It was about 340 B.C when Greek philosopher Aristotle made an astute observation. Governments are inherently unstable. They rise and fall cyclically, and each form of positive government deteriorates to its negative congruent. Monarchy, or the rule of one, becomes tyranny when a king appropriates too much authority. Aristocracy, the rule of the elite, becomes oligarchy when corrupted, and democracy, the rule of the people, becomes ochlocracy, or mob rule, when society crumbles. Around the western world, and now in the Middle East, these processes are taking place. In Israel, we are witnessing the deterioration of democracy into mob rule. Women’s rights to freedom of conscience, to expression, and to movement are being sacrificed under the ironic heading of tolerance and compromise with religious extremists.
In history’s darkest ages, women were the first victims of self-proclaimed guardians of their faith. Fifteenth-century witch hunts, like the Taliban in Afghanistan, cleansed the public sphere of ‘inappropriate’ female behavior, be it sorcery, exposing women’s faces, or singing in the presence of men. The Taliban employed religious police to enforce a reign of terror against women, not unlike Modesty Guards operating in Jerusalem today.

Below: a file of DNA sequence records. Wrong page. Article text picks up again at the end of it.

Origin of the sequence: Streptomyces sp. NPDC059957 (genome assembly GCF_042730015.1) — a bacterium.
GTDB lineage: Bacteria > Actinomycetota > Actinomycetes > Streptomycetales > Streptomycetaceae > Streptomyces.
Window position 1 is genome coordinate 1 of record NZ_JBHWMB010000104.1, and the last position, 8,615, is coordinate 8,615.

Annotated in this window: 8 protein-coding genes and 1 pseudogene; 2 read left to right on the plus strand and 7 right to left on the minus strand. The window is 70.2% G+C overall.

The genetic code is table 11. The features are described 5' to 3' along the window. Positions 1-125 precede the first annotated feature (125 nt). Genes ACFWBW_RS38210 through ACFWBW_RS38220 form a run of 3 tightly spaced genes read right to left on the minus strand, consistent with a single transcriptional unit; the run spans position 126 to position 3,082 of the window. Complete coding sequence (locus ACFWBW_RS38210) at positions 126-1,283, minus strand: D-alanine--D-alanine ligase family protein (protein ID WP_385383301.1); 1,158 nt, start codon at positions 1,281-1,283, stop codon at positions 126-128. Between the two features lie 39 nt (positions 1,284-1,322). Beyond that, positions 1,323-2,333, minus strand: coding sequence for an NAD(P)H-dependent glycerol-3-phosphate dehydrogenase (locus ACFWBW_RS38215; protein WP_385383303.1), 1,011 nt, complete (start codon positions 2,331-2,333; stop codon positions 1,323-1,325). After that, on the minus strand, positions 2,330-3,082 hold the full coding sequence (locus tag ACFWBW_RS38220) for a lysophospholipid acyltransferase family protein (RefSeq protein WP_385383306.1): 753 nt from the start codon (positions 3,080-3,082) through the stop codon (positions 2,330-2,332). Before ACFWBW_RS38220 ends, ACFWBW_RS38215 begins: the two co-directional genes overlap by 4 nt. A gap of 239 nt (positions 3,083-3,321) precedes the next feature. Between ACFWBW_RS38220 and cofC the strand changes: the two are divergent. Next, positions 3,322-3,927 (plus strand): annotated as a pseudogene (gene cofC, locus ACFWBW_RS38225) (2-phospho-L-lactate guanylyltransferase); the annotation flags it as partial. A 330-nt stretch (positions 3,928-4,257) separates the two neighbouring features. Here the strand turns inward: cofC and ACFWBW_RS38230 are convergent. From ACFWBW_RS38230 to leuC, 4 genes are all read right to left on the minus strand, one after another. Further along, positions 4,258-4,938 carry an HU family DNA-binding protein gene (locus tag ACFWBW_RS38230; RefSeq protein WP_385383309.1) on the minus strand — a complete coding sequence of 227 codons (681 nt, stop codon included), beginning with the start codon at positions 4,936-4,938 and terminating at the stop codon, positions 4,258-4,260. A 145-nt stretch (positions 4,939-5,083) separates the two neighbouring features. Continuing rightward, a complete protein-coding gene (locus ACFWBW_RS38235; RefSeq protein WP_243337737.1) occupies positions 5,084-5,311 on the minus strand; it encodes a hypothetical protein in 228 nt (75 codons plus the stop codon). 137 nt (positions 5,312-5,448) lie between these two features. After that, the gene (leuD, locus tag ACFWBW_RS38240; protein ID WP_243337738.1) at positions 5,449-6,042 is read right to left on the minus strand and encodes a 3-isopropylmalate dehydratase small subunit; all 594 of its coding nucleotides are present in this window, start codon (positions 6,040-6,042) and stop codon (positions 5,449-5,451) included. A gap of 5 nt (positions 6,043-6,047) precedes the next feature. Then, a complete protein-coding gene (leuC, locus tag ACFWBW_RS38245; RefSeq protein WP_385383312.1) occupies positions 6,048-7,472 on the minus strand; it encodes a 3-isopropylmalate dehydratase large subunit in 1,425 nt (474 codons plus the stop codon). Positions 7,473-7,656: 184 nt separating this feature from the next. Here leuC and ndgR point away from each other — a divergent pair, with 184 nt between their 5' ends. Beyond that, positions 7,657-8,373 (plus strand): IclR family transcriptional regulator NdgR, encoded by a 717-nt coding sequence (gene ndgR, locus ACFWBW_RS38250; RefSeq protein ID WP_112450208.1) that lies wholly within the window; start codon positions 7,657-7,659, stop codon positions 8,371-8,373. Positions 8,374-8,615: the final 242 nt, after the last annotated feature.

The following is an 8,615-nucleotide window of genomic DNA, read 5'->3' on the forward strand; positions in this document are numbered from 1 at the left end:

Religious extremism is already gnawing away at Israeli democracy. Yet, exclusion of women from the public sphere is merely an external symptom of a much deeper affliction. By the time the ailment is diagnosed and the symptoms are visible, it may be too late to fix. It might already be too late. Even today, when the place of women is questioned and compromised in the I.D.F., government ceremonies, and public transportation, no one takes decisive action. Today in Israel, the only effective option is an immediate and aggressive reaction.
Exclusion of women from the public sphere is illegal and wrong. It is criminal discrimination and a crude infringement on women’s rights to freedom of conscience, expression and movement. It must be called by its true name–a hate crime. Those promoting hate crimes must be tried and punished by law. If we don’t react to hate crimes now, we risk normalizing chauvinist extremism, justifying the unacceptable under the misnomer of respect for religious tradition. Tolerating exclusion of women to appease religious extremists is a mistake that we may pay for for generations to come. We must not capitulate to demands that public spaces be cleansed of women’s presence.